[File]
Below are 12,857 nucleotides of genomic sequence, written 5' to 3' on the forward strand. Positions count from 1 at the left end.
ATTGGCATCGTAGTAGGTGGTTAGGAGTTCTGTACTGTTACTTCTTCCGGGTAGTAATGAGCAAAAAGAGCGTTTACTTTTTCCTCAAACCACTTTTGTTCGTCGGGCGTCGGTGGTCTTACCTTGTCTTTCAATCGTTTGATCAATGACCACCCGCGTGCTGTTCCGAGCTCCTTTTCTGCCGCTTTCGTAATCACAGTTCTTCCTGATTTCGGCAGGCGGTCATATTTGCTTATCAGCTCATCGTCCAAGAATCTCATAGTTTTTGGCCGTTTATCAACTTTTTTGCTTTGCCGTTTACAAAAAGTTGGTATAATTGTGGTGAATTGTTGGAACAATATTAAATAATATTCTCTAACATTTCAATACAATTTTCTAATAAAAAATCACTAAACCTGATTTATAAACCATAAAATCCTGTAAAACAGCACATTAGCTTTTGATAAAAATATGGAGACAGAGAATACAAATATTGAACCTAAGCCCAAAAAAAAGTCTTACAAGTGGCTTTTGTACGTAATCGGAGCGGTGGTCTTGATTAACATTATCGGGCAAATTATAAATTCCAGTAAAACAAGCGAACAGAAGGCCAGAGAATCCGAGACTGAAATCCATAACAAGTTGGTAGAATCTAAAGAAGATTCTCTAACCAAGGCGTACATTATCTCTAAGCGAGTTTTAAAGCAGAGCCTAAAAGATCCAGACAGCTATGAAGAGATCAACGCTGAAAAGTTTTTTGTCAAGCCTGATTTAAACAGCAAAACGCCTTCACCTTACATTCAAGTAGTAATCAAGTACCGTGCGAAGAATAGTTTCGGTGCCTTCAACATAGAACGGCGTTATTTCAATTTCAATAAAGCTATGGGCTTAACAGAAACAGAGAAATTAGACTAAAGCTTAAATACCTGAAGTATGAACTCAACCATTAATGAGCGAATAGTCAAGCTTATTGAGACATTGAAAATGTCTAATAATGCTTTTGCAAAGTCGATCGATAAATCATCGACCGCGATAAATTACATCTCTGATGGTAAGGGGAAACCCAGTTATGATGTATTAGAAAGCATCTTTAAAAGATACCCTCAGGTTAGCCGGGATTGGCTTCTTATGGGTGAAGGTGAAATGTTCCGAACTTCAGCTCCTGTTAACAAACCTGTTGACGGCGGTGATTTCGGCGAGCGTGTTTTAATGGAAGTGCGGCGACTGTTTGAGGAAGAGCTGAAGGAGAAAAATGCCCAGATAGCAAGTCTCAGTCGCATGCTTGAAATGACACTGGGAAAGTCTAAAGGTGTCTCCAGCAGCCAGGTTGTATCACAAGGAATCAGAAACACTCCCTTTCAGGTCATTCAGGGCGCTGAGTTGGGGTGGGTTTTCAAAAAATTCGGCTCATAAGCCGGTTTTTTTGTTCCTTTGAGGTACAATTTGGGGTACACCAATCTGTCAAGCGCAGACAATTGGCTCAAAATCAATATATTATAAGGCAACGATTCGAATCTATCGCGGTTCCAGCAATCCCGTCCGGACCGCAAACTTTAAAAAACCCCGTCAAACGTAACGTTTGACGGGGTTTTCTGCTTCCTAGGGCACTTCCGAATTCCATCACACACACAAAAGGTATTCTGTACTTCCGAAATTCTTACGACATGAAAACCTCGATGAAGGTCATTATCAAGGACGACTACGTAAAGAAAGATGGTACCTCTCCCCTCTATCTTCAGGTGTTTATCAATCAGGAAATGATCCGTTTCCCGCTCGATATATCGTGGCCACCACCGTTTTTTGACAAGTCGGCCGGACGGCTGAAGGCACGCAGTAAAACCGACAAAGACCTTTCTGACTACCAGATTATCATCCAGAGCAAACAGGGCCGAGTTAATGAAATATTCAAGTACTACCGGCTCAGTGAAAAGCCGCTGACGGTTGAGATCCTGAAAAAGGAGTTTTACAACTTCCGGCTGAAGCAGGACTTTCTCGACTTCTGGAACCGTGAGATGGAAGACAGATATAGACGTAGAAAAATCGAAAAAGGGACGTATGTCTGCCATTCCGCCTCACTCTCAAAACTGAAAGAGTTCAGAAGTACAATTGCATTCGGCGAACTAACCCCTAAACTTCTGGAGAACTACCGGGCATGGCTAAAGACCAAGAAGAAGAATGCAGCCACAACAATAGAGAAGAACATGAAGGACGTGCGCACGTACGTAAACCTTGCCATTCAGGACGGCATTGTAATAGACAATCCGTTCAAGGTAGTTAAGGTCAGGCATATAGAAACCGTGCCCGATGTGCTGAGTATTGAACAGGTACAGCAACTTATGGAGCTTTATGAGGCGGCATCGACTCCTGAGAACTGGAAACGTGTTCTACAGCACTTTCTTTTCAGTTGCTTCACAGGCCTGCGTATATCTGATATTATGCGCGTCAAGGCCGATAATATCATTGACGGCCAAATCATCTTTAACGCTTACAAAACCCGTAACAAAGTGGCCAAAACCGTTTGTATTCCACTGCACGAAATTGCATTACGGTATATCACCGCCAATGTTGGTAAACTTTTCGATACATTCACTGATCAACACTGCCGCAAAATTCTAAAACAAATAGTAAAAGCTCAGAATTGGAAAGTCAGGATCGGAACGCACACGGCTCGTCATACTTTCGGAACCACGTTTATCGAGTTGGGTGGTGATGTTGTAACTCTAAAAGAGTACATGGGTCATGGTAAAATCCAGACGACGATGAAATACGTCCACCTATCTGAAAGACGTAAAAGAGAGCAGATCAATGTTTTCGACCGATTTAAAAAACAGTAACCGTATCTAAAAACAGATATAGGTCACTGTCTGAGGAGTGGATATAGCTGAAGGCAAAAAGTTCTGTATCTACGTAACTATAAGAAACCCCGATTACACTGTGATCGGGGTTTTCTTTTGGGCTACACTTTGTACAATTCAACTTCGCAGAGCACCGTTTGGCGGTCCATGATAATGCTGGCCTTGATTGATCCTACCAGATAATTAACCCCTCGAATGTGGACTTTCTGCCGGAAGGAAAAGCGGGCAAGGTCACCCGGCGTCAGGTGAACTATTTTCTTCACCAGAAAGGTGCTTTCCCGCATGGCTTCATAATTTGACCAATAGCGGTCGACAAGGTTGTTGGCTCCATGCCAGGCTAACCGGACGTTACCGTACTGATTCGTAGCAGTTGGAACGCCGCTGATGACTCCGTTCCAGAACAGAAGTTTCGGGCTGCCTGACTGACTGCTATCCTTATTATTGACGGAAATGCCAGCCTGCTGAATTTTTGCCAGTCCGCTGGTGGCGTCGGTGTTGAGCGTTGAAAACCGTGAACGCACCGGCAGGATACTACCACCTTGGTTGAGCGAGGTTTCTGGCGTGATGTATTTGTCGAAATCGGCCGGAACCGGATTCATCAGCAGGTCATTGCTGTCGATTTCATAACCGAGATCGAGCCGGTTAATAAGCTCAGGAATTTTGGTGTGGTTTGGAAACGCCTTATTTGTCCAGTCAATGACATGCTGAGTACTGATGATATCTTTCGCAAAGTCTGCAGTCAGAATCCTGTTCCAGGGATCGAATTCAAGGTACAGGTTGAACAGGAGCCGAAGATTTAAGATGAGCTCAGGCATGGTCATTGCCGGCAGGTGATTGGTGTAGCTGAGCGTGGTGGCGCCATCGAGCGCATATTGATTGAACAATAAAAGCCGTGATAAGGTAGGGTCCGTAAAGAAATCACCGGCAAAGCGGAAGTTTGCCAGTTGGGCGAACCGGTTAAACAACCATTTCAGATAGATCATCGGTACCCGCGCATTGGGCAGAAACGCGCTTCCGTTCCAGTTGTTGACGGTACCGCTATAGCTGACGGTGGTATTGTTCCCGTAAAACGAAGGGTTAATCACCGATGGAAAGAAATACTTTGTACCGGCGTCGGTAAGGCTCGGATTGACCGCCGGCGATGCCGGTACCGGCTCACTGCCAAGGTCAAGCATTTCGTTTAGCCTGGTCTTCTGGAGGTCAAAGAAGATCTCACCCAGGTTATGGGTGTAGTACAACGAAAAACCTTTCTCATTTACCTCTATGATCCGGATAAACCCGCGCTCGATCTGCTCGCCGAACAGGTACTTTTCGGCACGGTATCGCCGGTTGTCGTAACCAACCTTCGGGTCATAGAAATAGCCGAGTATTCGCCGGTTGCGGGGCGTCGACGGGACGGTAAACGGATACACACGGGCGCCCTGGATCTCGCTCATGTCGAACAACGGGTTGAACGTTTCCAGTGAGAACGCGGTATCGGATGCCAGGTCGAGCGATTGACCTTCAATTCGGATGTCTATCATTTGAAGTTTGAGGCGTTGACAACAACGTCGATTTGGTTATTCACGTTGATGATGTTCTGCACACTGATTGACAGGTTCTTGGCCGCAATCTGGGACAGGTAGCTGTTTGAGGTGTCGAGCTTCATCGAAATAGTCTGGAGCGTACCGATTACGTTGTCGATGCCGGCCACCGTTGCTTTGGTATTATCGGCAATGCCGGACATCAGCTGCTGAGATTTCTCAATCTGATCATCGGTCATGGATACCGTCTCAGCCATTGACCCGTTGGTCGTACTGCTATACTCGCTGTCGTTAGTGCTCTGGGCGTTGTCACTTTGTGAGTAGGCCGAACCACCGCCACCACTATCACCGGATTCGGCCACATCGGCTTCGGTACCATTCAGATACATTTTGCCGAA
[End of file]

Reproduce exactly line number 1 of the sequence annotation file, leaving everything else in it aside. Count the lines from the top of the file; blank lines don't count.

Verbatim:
Below are 12,857 nucleotides of genomic sequence, written 5' to 3' on the forward strand. Positions count from 1 at the left end.